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North Country becoming wine country for local grape growers

And, so far, it's working, said Davis. In fact, Cornell University has found success with cold-hardy grape growing in the Western New York city of Geneva and in Minnesota.

"Our trial here at the Willsboro farm is really looking at some of these new varieties and some of the experimental wines that haven't even been released yet. So, it is fairly new," said Davis. "We're really just starting to see some of these varieties available for northern wine production."

The results of the trials at the Willsboro farm - which have included French hybrid white grapes and red grapes - have been impressive, said Davis, and even more so when Lamoy won awards for entries using the grapes grown there.

"I really didn't know what to expect in terms of quality," admitted Davis. "But, in the Champlain Valley, we have sort of a unique climate that seems to be pretty well-adapted for grape growing. And, I think Richard is really talented in terms of his ability to make wine. So, I wasn't surprised he won from that perspective. He knows a lot about it."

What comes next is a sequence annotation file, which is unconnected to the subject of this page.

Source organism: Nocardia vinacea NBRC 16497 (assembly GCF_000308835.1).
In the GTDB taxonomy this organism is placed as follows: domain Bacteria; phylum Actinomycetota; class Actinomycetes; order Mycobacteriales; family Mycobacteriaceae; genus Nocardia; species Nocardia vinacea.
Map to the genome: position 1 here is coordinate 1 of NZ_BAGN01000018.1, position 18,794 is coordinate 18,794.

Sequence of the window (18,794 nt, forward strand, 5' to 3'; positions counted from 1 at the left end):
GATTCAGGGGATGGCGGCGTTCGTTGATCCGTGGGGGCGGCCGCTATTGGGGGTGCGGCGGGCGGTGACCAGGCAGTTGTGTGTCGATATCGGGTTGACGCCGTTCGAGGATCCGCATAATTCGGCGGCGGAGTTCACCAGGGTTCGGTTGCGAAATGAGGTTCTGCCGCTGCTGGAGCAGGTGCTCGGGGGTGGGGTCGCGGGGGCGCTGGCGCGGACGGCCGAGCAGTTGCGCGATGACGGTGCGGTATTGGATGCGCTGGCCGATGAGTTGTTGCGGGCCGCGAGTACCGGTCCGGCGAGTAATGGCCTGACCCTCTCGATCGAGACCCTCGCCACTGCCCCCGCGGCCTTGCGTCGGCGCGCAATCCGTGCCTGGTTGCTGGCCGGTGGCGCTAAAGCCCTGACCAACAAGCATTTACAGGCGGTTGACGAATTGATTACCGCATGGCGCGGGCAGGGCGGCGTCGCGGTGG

That's because Lamoy has been dabbling in grape growing and winemaking since the late 1970s, becoming more serious about the endeavor about four years ago. The research conducted at the E.V. Baker Farm is much like the work Lamoy does at Hid-In Pines Vineyard, a three-acre vineyard he owns in Morrisonville.

"The preliminary research here," said Lamoy, "is showing the potential for different varieties to respond to different training system and canopy management combinations. Cold-hardy grapes can be a valuable crop for Northern New York and I am pleased to contribute to research that adds to our ability to grow them."

Lamoy plans to apply for his winery license and enter wine made from his own 2009 harvest in the 2010 WineMaker contest.

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